A preventative workplace violence strategy can be an important best practice. As we’ve previously discussed in a post about what employers can learn when violence hits close to home, employers also should have a real strategy for the “during” and “after” of a workplace violence incident. One common prevention tool popular among employers today is the Employee-Assistance Provider (EAP). Considered by many to be an effective way to intervene before little troubles become big problems, EAPs have enjoyed increased popularity over the past several years.
The recent settlement by an EAP in a case involving a fatal workplace shooting may shine new light on just how much influence this type of service may have over your employees and how much risk you incur if you don’t set clear policies with your EAP. It should put employers on high alert about your EAPs policies on how they address and communicate referrals where violence is an issue.
The shooting in 2003 killed six employees in a Lockheed Martin plant in Meridian, Mississippi. The suit was filed by Erica Willis, the daughter of one of the six victims. The shooter worked at the Lockheed facility for 20 years before the shooting, in which he also took his own life. Willis filed suit not against Lockheed, the shooter’s employer, but against Lockheed’s EAP, NEAS, Inc.
The suit alleged that some of the employees who worked alongside the shooter had been complaining for months that their coworker had threatened them and used racial slurs in the presence of Black employees. And, a year before the shootings, Lockheed told him that his continued employment would be contingent on completing a counseling program through NEAS.
NEAS referred him to an affiliate, which cleared him to return to work after just three counseling sessions. Later that year, he was attending a mandatory diversity training program when he walked out of the class without explanation. He returned with a shotgun and a rifle.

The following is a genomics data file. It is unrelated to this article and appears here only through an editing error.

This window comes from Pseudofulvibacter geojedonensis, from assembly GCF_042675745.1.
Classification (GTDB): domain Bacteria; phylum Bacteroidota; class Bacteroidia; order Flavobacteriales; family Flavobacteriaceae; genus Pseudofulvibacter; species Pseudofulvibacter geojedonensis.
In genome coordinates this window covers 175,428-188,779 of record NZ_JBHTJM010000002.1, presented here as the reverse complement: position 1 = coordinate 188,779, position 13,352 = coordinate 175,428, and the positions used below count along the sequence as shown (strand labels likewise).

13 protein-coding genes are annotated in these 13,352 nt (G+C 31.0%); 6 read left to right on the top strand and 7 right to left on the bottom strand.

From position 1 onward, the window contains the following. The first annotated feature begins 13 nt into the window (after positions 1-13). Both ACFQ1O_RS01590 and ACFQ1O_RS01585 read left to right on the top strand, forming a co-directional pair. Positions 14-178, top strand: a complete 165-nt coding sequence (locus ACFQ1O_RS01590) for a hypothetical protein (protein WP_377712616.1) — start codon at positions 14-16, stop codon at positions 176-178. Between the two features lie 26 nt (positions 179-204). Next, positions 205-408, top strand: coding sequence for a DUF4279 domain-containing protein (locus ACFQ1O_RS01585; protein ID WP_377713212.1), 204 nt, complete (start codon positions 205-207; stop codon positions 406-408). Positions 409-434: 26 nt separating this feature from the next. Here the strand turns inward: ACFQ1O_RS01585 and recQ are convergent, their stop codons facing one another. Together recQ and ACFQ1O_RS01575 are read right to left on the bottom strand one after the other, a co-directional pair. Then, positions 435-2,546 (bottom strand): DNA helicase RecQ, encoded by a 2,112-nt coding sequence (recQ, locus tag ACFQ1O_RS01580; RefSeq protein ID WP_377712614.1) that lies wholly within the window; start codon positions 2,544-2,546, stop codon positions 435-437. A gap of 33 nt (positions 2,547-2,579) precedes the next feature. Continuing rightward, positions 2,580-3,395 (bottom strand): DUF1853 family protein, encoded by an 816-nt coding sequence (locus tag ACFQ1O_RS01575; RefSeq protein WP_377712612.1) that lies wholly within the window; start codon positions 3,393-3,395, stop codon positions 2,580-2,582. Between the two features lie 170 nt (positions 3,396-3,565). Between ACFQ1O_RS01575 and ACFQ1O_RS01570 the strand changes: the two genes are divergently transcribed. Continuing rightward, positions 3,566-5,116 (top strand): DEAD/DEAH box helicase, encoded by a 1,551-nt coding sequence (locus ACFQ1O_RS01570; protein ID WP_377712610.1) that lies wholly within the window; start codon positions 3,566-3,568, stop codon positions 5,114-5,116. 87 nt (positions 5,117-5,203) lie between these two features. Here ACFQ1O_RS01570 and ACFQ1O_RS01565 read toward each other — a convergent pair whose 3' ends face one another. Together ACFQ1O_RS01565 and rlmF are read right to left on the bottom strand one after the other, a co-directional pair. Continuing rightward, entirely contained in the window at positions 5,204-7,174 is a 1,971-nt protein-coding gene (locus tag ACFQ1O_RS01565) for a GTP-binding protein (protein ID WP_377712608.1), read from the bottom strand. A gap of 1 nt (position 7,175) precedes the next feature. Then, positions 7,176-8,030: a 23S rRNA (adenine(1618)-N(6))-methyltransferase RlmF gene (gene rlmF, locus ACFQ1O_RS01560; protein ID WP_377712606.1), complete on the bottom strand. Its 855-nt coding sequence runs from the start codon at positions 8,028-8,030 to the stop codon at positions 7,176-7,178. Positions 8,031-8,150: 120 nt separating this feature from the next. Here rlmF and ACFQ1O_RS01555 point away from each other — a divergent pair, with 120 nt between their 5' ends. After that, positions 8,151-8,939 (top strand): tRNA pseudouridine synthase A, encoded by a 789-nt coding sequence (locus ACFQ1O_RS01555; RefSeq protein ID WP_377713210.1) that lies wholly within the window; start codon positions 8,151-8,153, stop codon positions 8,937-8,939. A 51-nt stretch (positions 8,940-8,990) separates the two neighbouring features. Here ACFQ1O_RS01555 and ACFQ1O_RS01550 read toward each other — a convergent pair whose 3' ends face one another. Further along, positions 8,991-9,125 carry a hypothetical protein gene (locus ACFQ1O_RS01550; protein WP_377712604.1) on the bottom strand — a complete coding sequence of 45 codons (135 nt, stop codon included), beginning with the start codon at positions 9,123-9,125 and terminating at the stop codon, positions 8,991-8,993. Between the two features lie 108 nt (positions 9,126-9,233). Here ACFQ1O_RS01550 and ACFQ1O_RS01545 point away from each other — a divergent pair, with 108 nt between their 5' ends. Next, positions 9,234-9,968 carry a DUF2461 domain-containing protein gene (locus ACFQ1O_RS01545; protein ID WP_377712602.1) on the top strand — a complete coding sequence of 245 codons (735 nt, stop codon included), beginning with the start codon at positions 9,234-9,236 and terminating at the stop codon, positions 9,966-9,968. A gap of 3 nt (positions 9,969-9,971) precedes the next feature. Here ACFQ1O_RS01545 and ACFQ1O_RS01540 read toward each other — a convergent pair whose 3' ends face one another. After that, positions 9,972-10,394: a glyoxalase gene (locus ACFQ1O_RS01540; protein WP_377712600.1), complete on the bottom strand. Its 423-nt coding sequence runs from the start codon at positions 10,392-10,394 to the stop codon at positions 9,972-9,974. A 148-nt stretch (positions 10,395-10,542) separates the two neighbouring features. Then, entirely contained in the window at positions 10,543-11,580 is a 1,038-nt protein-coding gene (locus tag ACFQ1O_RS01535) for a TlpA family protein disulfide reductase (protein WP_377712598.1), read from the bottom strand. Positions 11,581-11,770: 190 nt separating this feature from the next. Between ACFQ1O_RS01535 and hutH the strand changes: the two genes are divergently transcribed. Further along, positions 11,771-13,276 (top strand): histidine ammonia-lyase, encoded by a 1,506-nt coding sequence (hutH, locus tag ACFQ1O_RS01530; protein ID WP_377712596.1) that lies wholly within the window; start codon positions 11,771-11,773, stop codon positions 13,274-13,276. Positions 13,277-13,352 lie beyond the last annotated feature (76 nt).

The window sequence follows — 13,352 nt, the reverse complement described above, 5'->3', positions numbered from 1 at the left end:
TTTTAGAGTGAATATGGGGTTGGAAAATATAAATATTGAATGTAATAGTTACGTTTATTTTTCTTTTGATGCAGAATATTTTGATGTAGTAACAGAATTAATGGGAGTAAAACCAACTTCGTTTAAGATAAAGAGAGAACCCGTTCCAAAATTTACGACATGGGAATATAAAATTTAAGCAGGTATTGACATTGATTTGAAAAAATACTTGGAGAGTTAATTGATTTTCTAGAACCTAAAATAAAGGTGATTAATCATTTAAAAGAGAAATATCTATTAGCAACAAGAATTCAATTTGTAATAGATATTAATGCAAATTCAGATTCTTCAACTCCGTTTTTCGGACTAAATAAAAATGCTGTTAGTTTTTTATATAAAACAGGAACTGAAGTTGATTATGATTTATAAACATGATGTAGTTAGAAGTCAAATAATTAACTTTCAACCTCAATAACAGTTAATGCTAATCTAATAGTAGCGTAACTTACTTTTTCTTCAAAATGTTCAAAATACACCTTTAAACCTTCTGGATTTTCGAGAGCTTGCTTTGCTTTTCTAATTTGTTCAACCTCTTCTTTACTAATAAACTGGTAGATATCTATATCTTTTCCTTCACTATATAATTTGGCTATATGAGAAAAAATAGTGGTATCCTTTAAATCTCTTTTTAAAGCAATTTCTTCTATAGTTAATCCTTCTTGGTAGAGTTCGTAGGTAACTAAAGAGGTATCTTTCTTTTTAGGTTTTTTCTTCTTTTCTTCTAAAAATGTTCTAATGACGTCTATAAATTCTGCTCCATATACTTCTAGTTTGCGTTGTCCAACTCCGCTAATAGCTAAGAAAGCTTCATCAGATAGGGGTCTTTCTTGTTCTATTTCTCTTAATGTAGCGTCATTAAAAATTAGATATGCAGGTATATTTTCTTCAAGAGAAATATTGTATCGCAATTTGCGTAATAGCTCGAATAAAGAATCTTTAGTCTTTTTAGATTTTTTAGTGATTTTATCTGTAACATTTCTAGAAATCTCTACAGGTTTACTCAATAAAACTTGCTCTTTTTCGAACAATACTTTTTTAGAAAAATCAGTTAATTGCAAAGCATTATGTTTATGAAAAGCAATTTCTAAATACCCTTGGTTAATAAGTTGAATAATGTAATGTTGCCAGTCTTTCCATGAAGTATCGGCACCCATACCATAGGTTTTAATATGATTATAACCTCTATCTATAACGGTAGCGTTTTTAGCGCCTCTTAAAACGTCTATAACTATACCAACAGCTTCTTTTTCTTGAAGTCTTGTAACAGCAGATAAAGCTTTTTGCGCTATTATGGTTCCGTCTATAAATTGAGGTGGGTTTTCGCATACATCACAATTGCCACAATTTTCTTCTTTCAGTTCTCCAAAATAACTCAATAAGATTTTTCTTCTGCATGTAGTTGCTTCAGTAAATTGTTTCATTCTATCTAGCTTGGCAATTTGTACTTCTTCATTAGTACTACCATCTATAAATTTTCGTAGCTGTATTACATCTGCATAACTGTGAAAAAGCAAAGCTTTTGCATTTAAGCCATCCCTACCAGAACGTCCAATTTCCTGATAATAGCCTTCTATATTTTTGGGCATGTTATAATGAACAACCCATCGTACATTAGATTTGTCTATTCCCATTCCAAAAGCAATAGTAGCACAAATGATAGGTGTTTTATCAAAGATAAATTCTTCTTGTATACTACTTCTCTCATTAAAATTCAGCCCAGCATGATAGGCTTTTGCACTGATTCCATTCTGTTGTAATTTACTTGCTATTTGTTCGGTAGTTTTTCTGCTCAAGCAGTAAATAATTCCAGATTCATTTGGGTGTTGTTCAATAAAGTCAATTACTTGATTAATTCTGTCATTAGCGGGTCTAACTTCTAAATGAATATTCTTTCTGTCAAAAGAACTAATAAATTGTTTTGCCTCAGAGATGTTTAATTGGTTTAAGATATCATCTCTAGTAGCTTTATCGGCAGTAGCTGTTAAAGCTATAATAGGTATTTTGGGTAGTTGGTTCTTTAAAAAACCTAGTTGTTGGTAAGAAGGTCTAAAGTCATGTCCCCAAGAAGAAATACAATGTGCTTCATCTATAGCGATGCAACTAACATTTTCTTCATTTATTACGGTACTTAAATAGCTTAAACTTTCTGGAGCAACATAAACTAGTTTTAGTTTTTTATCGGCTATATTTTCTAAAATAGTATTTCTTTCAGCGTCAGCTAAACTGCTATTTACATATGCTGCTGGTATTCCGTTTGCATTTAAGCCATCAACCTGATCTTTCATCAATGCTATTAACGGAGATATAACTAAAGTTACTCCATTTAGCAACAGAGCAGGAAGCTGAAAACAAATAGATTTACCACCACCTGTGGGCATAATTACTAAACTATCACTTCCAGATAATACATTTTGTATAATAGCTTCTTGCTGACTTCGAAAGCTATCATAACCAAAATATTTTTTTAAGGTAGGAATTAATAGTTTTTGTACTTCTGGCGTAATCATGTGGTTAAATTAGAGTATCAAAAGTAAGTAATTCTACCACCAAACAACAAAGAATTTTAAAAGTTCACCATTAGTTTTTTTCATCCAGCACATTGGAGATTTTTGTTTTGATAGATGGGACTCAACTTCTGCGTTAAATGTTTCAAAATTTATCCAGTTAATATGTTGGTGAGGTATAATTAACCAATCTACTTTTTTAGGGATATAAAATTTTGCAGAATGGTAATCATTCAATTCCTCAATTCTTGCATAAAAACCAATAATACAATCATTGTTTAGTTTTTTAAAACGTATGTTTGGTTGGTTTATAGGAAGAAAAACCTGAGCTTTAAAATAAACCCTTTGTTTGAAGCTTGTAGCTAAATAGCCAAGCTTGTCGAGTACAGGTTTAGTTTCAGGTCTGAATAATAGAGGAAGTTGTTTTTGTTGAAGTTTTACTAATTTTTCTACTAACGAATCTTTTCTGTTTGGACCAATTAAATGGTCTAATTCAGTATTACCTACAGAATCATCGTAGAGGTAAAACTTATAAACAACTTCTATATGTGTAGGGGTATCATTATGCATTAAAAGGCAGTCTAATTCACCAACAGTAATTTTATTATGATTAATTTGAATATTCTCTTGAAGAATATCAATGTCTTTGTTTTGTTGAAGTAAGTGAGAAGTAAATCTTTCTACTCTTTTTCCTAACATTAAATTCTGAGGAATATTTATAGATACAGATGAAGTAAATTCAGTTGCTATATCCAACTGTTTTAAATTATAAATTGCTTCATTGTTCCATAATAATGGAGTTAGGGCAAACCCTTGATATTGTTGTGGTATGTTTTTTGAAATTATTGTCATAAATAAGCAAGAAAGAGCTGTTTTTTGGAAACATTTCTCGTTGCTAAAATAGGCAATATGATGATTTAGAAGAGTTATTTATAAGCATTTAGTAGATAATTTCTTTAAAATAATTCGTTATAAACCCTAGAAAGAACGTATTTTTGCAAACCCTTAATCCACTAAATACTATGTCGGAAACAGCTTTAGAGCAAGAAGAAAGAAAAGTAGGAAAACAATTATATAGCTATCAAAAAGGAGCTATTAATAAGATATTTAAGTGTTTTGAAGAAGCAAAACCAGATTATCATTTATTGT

The suit claims that NEAS, Inc. (the settling party), failed to provide its affiliate with a full background for the referral. Instead, NEAS is alleged to have stated only that the employee had “boundary/communication issues.”
This case raises several interesting issues relating to violence at work.
For one, the recent legislation signed into law in Florida, takes on new meaning in this context. The State of Florida has a new law that prohibits employers from banning guns from their property. Cautious employers have clear policies on the presence of weapons on company property, including employees’ cars in the company’s parking lot. The Florida law that makes such a policy unlawful seems to be an invitation for disaster.
It is also an unusual example in that the employer did not get sued–the EAP and its affiliates were the named defendants. (The affiliate was dismissed early in the case). Usually we counsel clients about workplace violence prevention in the context of suits for negligent hiring, retention, and training, property liability, and even the General Duty Clause of OSHA. But this story evidences a whole new basis for liability if the employer fails to communicate how its EAP addresses employees with a proclivity for violence. It’s not so far-fetched to imagine the EAP disclaiming all responsibility on the ground that it was simply following orders and pointing the proverbial finger at the employer who hired it.
And yes, it can happen to you.
Perhaps the single biggest error employers make when it comes to workplace violence is the mistaken belief that it “can’t happen to them.” Workplace violence is, and has been, in every type of workplace in cities and states across the country. Fatal and non-fatal incidents occur everywhere and can occur at any time. On average, 1.7 million workers are injured each year, and more than 800 die as a result of workplace violence. There are no second chances when it comes to employee safety, so take the initiative to implement preventative practices before it’s too late.